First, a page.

[-2] Overhead wires fall onto a trackless SEPTA trolley in the Northeast, momentarily trapping passengers who were afraid of being electrocuted. Witnesses claim to have seen Rendell fleeing the scene by rooftop, a pair of gardening shears in his hand, his lush carpet of back hair sticking up and smoking.
[+1] A Philly woman who faked cancer to get out of a four-month prison term in 2007 is sentenced to five years. Sounds like somebody needs schemotherapy. (Sorry. We have trouble walking away from puns.)
[+1] Commissioner Charles Ramsey vows to find whoever has been slashing tires around the city, saying, “there’s some idiot somewhere bragging about it.” “Am not,” says Rendell.
 The drunk driver accused of crashing through a fence and driving across runways at the airport faces 20 years in prison and a million dollar fine. “Rendell told me to do it,” pleads man. “He said it was a matter of national security. Then he sold me some meth.”
[+1] An offshoot of Occupy Philadelphia plans to summit this summer near Independence Hall to make a list of grievances to be presented to the President, Congress and the Supreme Court. First item: “We stink. Anything that can be done about that?”
[+1] If their petition — which will call for the end of Citizen’s United and the war in Afghanistan — is not acted on within 100 days, the group plans to run its own candidates in 2014. “That’s it?” says Rendell. “I thought we were gonna like blow something up. Pussies.”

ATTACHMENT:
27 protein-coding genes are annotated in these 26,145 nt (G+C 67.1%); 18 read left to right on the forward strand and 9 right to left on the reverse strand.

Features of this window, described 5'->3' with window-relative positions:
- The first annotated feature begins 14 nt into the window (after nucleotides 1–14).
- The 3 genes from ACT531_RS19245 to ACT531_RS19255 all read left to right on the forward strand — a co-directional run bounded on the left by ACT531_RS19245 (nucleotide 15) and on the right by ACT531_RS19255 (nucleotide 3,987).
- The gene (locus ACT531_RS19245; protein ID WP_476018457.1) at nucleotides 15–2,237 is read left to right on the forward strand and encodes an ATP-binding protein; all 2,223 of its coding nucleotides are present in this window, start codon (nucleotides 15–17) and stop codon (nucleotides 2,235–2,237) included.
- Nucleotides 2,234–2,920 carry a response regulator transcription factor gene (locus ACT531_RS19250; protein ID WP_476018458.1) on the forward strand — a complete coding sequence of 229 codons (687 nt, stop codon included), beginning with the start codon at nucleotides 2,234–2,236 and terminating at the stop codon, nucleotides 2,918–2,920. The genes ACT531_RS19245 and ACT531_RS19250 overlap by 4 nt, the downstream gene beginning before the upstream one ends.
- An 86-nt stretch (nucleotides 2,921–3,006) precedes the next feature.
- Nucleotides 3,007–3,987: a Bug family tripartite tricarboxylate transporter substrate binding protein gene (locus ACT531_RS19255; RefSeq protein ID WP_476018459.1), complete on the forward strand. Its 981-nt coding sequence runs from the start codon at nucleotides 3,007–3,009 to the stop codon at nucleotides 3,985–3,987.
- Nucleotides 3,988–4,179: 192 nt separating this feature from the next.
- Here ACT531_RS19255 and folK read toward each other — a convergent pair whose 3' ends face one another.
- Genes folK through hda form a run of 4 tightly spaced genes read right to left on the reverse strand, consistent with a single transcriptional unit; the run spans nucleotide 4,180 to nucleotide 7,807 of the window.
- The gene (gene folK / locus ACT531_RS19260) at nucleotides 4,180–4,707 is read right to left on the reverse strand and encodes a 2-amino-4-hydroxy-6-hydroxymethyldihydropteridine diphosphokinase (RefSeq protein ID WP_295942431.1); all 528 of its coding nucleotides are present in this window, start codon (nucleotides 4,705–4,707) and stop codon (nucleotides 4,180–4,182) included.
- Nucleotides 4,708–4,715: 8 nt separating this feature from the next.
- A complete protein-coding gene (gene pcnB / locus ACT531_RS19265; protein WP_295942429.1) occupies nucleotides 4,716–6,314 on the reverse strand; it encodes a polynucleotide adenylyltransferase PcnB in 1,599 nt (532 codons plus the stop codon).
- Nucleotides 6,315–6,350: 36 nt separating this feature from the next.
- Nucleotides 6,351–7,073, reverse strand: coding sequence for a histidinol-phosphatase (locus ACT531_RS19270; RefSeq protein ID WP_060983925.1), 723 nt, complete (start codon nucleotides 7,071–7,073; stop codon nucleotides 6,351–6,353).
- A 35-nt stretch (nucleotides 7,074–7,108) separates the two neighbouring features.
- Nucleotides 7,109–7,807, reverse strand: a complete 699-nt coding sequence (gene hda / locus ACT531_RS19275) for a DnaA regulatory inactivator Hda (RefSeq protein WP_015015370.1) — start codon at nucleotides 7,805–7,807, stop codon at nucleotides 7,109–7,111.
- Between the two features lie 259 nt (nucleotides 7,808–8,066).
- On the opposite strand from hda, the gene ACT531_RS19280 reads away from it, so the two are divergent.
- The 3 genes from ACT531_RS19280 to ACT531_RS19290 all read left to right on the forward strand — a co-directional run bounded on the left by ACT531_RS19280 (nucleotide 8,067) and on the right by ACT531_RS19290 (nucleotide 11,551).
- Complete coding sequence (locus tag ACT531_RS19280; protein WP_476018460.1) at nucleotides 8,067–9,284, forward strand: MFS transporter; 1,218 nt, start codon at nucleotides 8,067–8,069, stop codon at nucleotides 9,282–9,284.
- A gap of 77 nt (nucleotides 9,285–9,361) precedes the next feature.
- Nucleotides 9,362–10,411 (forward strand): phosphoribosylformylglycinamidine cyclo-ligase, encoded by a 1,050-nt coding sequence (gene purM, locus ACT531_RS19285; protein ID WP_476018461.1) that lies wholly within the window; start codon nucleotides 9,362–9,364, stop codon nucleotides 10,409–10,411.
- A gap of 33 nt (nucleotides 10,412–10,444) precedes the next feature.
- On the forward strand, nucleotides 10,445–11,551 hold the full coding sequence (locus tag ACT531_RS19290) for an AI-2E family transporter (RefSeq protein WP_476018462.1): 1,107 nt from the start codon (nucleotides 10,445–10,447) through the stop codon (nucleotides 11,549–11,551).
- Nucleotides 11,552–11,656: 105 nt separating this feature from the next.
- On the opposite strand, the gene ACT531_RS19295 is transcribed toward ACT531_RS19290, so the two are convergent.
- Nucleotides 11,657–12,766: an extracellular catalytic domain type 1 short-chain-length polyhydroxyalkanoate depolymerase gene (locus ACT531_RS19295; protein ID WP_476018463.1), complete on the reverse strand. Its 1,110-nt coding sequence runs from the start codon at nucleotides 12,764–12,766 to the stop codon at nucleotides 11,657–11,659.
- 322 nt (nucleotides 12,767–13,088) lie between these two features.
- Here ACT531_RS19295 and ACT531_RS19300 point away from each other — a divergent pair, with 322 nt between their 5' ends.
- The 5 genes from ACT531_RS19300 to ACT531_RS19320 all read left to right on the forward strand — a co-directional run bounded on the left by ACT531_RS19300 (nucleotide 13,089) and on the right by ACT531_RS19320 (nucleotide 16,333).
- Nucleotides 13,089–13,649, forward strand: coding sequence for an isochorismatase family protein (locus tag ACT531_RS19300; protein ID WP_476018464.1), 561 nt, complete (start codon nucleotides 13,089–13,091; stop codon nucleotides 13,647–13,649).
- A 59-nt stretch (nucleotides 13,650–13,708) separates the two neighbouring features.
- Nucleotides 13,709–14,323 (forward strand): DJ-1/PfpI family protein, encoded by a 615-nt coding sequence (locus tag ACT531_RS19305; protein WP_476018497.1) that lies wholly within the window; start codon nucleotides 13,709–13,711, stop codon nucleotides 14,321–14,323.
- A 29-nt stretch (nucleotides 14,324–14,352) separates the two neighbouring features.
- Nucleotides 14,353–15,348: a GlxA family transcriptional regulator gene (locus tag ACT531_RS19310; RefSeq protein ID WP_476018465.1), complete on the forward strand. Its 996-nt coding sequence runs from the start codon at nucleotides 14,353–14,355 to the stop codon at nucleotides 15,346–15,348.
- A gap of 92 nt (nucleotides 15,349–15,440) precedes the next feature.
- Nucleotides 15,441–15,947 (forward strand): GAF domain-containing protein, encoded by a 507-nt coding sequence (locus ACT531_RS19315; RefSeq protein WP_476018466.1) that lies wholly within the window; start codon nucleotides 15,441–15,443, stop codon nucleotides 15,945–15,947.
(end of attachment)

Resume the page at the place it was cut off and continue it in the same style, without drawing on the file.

Even potential allies on Nutter's homeless food policies are wary, and say support is conditional on progress.
Follow Hall Monitor Isaiah Thompson on Twitter.
The 45 minutes the Nutter administration gave reporters to hurry to a City Hall press conference yesterday, in which the mayor announced a proposed citywide regulation banning the outdoor distribution of meals in city parks, wasn't the only thing about it that seemed rushed.
There was the fact that the ordinance would go into effect in just 29 days — timing that happens to coincide almost perfectly with the grand opening of the Barnes Foundation museum on the Benjamin Franklin Parkway, where church groups and other volunteer groups like Food Not Bombs have distributed meals for over a decade.
There was the fact that the announcement came just a day before tonight's Board of Health hearing on a separate rule that would require those who distribute free food to meet certain food safety regulations and obtain permits from the city.
There was the fact that while the mayor announced that he had "created a working group of external stakeholders" to come up with a better solution for meals for the homeless, CP found that no such group actually exists yet — and at least two major providers of meals to the homeless in the city say that had no warning of the mayor's announcement, let alone input into it.
And then there's the fact that even those homeless advocates who might support the mayor in this are expressing deep reservations — and warning that their support is contingent on the city's doing much more than the mayor has so far proposed.